During conference, about 800 volunteers help interpret, with about 500 working from the Conference Center in Salt Lake City. The remaining 300 volunteers work in various locations throughout the world.
Language teams of four rotate turns to interpret in one of the 58 soundproof booths with state-of-the-art technology. Wearing headsets, they watch a video feed of each session, speaking their interpretation into a microphone which is then mixed with video and transmitted. Since there are more languages than soundproof booths, not every session is available in every language.
Forty-three languages are interpreted remotely from locations around the world. In a few areas where there is a small congregation, a person will interpret directly for the saints gathered in their meetinghouse. In other cases, the commercial technology, Tieline allows the remote interpretation to be sent back to Salt Lake City and then redistributed worldwide within seconds.
Being able to discern the Spirit is so vital to interpreting that there is as much emphasis on spiritual training as technical training.
“We have had instances of interpreters coming out of the booth with tears rolling down their cheeks because they have felt the Spirit and know that the Spirit has worked through them to help convey the message of a prophet of God,” Brother Bateson said. “We work many, many hours during general conference weekend, and that’s the rewarding part of it.”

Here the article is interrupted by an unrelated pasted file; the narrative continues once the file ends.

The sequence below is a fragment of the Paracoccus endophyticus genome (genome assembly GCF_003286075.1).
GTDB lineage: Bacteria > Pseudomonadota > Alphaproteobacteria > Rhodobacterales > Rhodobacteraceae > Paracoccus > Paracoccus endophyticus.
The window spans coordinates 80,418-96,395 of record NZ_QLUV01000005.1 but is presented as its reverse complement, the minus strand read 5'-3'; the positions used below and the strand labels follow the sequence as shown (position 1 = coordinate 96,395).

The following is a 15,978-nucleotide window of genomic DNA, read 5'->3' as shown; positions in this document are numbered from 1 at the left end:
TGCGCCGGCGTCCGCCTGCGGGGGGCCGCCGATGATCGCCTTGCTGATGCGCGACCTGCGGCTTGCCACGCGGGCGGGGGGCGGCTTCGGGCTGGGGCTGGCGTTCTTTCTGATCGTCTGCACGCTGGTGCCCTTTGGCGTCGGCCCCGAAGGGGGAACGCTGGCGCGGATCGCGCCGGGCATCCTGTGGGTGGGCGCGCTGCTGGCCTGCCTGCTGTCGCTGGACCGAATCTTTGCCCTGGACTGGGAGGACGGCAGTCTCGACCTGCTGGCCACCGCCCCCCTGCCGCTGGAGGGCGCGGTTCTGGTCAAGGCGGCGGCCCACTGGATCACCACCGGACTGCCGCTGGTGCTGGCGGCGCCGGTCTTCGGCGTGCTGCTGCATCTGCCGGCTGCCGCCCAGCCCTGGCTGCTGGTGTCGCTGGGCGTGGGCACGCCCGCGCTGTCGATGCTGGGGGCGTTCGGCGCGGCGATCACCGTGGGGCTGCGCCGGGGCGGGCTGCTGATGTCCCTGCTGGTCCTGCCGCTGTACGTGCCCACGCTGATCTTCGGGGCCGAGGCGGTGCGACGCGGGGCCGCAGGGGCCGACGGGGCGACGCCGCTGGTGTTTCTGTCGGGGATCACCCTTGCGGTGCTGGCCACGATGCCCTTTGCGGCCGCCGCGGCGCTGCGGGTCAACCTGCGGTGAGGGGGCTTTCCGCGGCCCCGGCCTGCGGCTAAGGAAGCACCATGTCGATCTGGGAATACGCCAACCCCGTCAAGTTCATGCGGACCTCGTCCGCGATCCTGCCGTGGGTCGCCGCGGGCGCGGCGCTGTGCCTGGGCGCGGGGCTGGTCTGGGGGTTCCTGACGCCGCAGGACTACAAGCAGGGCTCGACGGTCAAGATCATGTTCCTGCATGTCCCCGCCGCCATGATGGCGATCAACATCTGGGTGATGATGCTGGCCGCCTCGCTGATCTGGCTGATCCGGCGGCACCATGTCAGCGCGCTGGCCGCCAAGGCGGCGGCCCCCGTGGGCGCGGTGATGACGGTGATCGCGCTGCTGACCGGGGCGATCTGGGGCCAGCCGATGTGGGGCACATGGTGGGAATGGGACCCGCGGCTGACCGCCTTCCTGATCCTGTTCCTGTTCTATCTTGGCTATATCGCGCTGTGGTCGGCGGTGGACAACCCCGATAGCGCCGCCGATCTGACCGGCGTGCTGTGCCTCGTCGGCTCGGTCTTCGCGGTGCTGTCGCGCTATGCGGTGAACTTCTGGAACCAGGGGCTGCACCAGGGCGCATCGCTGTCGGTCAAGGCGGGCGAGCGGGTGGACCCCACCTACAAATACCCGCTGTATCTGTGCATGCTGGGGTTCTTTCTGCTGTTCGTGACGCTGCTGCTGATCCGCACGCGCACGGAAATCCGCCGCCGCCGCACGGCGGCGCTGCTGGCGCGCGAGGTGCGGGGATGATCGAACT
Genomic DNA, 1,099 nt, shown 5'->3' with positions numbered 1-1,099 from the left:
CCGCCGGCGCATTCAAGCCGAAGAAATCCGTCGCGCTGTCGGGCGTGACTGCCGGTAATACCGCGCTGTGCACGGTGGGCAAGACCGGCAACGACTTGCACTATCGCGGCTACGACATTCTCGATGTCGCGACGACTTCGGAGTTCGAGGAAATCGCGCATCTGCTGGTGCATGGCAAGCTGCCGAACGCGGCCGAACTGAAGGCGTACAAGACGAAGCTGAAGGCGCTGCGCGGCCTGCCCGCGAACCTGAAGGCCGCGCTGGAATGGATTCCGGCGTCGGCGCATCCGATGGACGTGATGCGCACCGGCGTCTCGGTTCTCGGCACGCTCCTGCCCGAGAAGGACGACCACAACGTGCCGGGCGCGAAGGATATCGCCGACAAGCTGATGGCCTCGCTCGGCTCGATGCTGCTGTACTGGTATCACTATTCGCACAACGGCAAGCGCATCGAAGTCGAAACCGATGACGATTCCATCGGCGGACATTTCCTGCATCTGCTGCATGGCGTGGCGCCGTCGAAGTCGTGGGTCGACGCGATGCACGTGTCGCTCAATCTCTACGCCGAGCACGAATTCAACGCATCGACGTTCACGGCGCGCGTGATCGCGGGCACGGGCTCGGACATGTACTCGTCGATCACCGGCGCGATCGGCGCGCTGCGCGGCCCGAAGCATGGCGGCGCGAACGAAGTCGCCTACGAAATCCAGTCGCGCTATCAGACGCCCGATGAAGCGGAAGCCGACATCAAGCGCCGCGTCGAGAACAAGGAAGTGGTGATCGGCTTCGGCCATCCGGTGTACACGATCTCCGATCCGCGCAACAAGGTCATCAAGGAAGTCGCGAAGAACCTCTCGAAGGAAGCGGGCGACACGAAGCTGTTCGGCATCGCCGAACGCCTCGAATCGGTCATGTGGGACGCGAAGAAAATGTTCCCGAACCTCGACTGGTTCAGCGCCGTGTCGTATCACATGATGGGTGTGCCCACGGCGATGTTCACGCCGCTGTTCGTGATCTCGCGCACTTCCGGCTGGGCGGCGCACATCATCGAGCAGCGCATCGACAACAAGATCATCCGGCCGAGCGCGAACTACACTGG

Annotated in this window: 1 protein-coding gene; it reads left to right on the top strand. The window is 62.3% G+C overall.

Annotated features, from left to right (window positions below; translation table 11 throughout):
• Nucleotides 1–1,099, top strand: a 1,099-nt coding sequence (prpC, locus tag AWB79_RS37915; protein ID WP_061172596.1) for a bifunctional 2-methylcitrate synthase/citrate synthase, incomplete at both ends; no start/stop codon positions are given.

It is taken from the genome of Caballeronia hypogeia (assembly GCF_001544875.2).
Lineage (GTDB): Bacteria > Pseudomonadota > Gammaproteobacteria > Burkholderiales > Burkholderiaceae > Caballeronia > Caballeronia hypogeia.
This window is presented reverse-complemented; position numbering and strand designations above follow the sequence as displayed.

David Selck, a student at Brigham Young University, began volunteering as an interpreter in 2008. He said volunteering gives him an opportunity to serve the Romanian people he grew to love on his mission and provides a meaningful way to experience conference.
“You’re not just hearing the talk. In a way, you’re also giving it,” Brother Selck said. “None of the words are yours, of course, but you are trying to convey the emotion and the meaning the speaker intended, not just understand the syntactical definition of what is said. The Spirit is definitely involved with that.”
Brother Lindsay said that work for the next conference begins as early as six months in advance—right after the previous conference is concluded. The interpretive work is a fulfillment of the counsel and comfort in Doctrine and Covenants 90:11:
“For it shall come to pass in that day, that every man shall hear the fulness of the gospel in his own tongue, and in his own language, through those who are ordained unto this power, by the administration of the Comforter, shed forth upon them for the revelation of Jesus Christ.”
“We take that very literally,” Brother Lindsay said. “People are hearing it in many different ways—through interpreted word, translated word, or signed word—but it’s latter-day prophecy happening now. Interpretation isn’t a new thing, but we’re in a period of time where it’s exploding.
“I know that the Lord wants us to get the word out to all of His children,” he continued. “When I meet people in remote locations who are new to the gospel and are learning gospel principles sometimes for the first time, I find that they want it, they’re hungry for it, they desire it. What we do here–to help them answer that desire and help them hear what prophets are saying in these, the latter days–is a wonderful blessing. This is the Lord’s work. He’s in the details. He loves His children and wants them to know what He is saying.”
Article was written by Jan Mayer